- People with low vitamin D after being hospitalized for COVID-19 are more likely to develop long-term COVID than people without vitamin D deficiency, a new study finds.
- The controlled study was designed to remove as many unknown variables as possible, yielding what the authors consider a robust finding.
- The researchers assessed the participants’ vitamin D levels upon release from hospital and again six months later, at which time they were also screened for symptoms of long-term COVID.
- Symptoms associated with long-term COVID that were more likely to occur with a vitamin D deficiency included negative cognitive effects.
About 1 in 5 U.S. adults who get COVID-19 eventually develop long-term COVID, according to the
But long-term COVID affects 50% to 70% of people who have been hospitalized with COVID-19, according to a new study exploring a link between vitamin D deficiency and long-term COVID.
The researchers looked at the vitamin D levels of people with COVID-19 upon admission to the hospital and again six months after discharge. They observed that those with long-term COVID had lower vitamin D levels than those who didn’t have the condition.
Lead researcher Dr. Andrea Giustina, professor of endocrinology and metabolism at the Vita-Salute San Raffaele University, in Milan, Italy, said Medical News Today:
The clinical area of long COVID in which we found a more relevant influence of low vitamin D was the neurocognitive one.
The research results were recently published in The Journal of Clinical Endocrinology and Metabolism.
- feeling tired or tired
- have trouble breathing or shortness of breath
- feel joint pain and weakness
- have hypertension
- notice changes in smell, taste, or both
- confusion, forgetfulness or brain fog
For the study, the researchers recruited 50 people diagnosed with long-term COVID and 50 people who did not develop the condition from an outpatient clinic associated with San Raffaele Hospital in Milan.
Individuals in the two groups were matched one-on-one, taking into account the severity of their COVID-19 disease, as well as age, gender, and any pre-existing chronic conditions.
Tight matching of people with and without long-term COVID has been a means of avoiding as many influencing factors as possible that might confound the study results. The wild variables in the vitamin D and long COVID studies are hard to explain.
At the six-month follow-up, the study authors found no other observable differences between their matched participants in their vitamin D levels, suggesting that vitamin D deficiency is a driver of long-lasting COVID symptoms.
The researchers also found that greater vitamin D deficiencies were more often associated with the neurocognitive symptoms synonymous with long-term COVID.
While vitamin D obviously plays a role in maintaining healthy bones, Dr. Giustina explained that the extra-skeletal effects of vitamin D are well known. Among them, positive effects on the immune system may be thought to play a role in this connection.
said Ray Marks, PhD, professor of health and behavioral studies at Columbia University MNT extension that it would be difficult to disprove the study findings since other research is consistent with them.
Dr. Marks noted that studies indicate vitamin D affects cognitive health, pain, obesity and bone health, all of which she said parallel long-term COVID and multiple chronic diseases.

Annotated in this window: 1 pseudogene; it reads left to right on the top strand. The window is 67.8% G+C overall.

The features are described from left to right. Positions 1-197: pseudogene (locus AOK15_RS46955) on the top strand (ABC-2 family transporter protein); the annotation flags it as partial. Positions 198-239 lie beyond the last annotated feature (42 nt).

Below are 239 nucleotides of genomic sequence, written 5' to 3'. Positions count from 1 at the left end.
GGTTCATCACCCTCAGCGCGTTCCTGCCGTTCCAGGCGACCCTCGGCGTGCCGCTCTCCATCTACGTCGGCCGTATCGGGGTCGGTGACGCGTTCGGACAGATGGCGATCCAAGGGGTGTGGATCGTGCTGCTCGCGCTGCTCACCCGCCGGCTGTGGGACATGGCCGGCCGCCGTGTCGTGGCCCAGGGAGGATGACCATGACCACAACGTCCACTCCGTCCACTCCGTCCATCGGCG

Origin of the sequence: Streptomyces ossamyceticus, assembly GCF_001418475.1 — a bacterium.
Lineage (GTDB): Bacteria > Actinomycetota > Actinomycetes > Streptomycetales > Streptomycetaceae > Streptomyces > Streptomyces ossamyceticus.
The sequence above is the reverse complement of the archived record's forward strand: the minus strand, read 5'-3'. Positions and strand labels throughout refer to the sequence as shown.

Similarly, he added that older adults with lower vitamin D levels are a common finding, and that this can lead to other potentially long-lasting COVID symptoms such as cognitive impairment, frailty and weakness.
The molecular mechanisms of vitamin D alone imply that it is both a necessary cellular physiology and a gene mediator with enormous implications for the organism if insufficient. So, the results appear to be what one might expect, but this should be studied carefully.
Ray Marks, PhD
Dr. Marks also noted that other studies have determined that dark-skinned people are more likely to have vitamin D insufficiency.
For example, the Cooper Institute reports that vitamin D deficiency affects up to 76% of African Americans. Melanin in darker skin tones is thought to reduce vitamin D production.
Vitamin D is produced indirectly from sunlight. Ultraviolet B rays cause the skin to synthesize a form of cholesterol, 7-dehydrocholesterol, which the body uses to make vitamin D3 in the liver and then in the kidneys.
Dr Marks cited air pollution as one of the widespread factors that may be responsible for a decrease in vitamin D levels.
The only way to know if you’re getting enough vitamin D is to ask your doctor about a blood test for vitamin D.
The NIH recommends that adults ages 19 to 70 get an average of 600 IU of vitamin D per day. The elderly should receive a daily average of 800 IU.
If your blood test results indicate a vitamin D deficiency, your doctor will recommend the dosage of vitamin D supplementation that fits your needs.
When asked if vitamin D supplementation could help prevent long-term COVID symptoms, Dr. Giustina said: The role of vitamin D supplementation in long-term COVID prevention [is] not available yet.
Even so, Dr. Giustina recommends checking patients’ vitamin D levels as a precaution after hospitalization and treating any deficiencies if necessary.
I advocate safe daily levels of vitamin D for all, for both prevention and recovery from multiple chronic health conditions including obesity, a key analogue of COVID, said Dr. marks.
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